Mainly what affects the sound most about a Flat-Plane V8 is that each bank of cylinders are working like its own engine, or essentially like two four cylinder engines running simultaineously, hence the high pitched scream. This has to do with the fact that the firing order of the Flat-Plane V8 means that there are always two cylinders firing at the same time albiet one in each bank of cylinders. In a Cross-Plane V8 there is even spacing of the firing order of all 8 cylinders and never two cylinders firing at the same time therefore the lumpy tone that they have.

The main difference between the Flat-Plane V8 and Cross-Plane V8 is that the Flat-Plane V8 does not require large counterweights (the reduction in mass of the crankshaft due to the lack of counterweights equates to quicker revving, a higher rev ceiling, lighter weight and slightly more horsepower) on the crankshaft like the Cross-Plane V8 and a Flat V8 is much easier to tune with regard to Exhaust and Intake. The major drawback to the Flat V8 is that it is not as smooth or refined as a Cross-Plane V8 with regards to second order vibration. This is is why the Cross-Plane V8 is pretty well the universal layout when it comes to V8 Engines in mass production. Because Ferarris are more about performance then refinement they use the flat crankshaft due to its benefit in horsepower, weight, revability and simplicity.

I hope this helps!!
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      10-23-2008, 10:14 PM   #13
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Quote:
Originally Posted by drvai View Post
Thanks for taking the time for the answer, but I knew this. That's why I said "as close to".
Well the answer tells you that there is not anything that you can do with exhaust to get the M3 to sound like or even close to the sound of a Ferarri. What you can do is to modify the natural sound that the M3's V8 makes and give it a raspier tone which some people think "sounds like a Ferarri". The way to a raspier tone is to have no mufflers or resonators at all, the drawback to this will be a very loud car. I think that maybe an exhaust with no cats or resonators and just straight through mufflers will give you what you are looking for.
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      10-23-2008, 11:14 PM   #14
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Install 180 degree headers. First set I ever heard was on Dick Landy's Altered Wheelbase Dodge at Lions Drag Strip in 1964. The old Ford Indy V8 with the Nest Of Snakes exhaust had them, Junior Johsnson's Nascar racer that Darrel Waltrip drove in the early 80s had them. Standing in the infield of Nashville Speedway at the exit of turn 2 was ear splitting every time Waltrip went by. Mid 90s several teams started running them at Daytona and Talladega. If I remember right the 2 rear pipes on each cylinder bank crossed over to the opposite side and joined the collector with the front 2 pipes.

Or in the old Formula 5000 days some teams ran Repco engines that was a small block chevy with a 180 degree flat crankshaft.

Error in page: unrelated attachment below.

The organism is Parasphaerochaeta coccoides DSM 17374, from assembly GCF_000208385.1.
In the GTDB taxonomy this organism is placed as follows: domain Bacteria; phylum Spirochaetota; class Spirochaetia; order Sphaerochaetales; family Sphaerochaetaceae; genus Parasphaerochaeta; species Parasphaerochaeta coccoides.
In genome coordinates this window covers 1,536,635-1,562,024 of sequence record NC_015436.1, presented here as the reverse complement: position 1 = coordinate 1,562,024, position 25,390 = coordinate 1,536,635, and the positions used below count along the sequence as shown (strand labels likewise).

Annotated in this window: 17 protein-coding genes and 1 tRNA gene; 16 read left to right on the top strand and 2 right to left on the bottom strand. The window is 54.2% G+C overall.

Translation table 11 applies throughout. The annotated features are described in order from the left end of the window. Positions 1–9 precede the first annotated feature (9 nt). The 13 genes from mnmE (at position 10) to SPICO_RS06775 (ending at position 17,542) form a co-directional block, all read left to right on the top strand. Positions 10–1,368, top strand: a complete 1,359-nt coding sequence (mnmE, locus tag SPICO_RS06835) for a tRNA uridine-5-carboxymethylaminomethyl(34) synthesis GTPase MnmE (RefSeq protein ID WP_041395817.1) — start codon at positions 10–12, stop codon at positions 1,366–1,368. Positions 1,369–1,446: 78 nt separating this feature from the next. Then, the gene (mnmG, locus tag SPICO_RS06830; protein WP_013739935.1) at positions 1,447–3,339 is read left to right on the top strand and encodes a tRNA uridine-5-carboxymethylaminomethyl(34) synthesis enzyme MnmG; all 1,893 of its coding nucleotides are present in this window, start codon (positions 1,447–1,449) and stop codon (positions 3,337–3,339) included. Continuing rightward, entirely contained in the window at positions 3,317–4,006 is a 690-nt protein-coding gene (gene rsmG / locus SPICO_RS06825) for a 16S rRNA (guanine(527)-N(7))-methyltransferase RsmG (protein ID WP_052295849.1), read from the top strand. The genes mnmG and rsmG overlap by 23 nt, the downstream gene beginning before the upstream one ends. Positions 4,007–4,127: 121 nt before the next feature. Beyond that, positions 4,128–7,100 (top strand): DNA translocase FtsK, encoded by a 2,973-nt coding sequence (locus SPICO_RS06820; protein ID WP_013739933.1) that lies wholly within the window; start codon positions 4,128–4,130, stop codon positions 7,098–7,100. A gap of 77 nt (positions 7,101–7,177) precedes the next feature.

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      10-24-2008, 03:24 PM   #15
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Quote:
Originally Posted by drvai View Post
Is there any exhaust system for the M3 that can give a high pitched sound as seen on the F430? (I know it won't get as good... but maybe close)

It will be hard to achieve that sound, but I say go with the Remus Race!
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      10-24-2008, 04:27 PM   #16
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You'll need a flat crank for that sound
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      10-24-2008, 08:08 PM   #17
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nice write BMRLVR.... didnt know bout the engine design differences that you mentioned until i read your post
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      10-24-2008, 11:20 PM   #18
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Correction to my initial post

I have made a correction to my original post...... it used to read:
Quote:
Originally Posted by BMRLVR View Post
Mainly what affects the sound most about a Flat-Plane V8 is that each bank of cylinders are working like its own engine, or essentially like two four cylinder engines running simultaineously, hence the high pitched scream. This has to do with the fact that the firing order of the Flat-Plane V8 means that there are always two cylinders firing at the same time albiet one in each bank of cylinders. In a Cross-Plane V8 there is even spacing of the firing order of all 8 cylinders and never two cylinders firing at the same time therefore the lumpy tone that they have.
The corrected text is as follows:
Mainly what affects the sound most about a Flat-Plane V8 is that each bank of cylinders are working like its own engine, or essentially like two four cylinder engines running simultaineously, hence the high pitched scream. This has to do with the fact that the firing order of the Flat-Plane V8 means that every 90 degrees a cylinder is fired in an alternate bank (although some Flat-Plane V8's have been designed to fire two cylinders at once, this is highly uncommon in production engines) so the typical firing order in a Flat-Plane V8 looks like this: 1-5-3-7-4-8-2-6 (assuming the cylinder numbering proceedure that BMW uses of 1234 in bank one and 5678 in bank two) In a Cross-Plane V8 the crankshaft design necessitates that the firing order is somewhat uneven between the banks and not completely alternate. The Firing order for a typical American V8 would be 1-3-7-2-6-5-4-8 while the firing order for the M3's S65 V8 is: 1-5-4-8-7-2-6-3. Although the S65 does not have a firing order that is conventional to older American V8's it is still not a totally even firing order between banks

I apologize for the mistake...... I originally posted this in the late night/early morning and was obviously not thinking 100% clearly.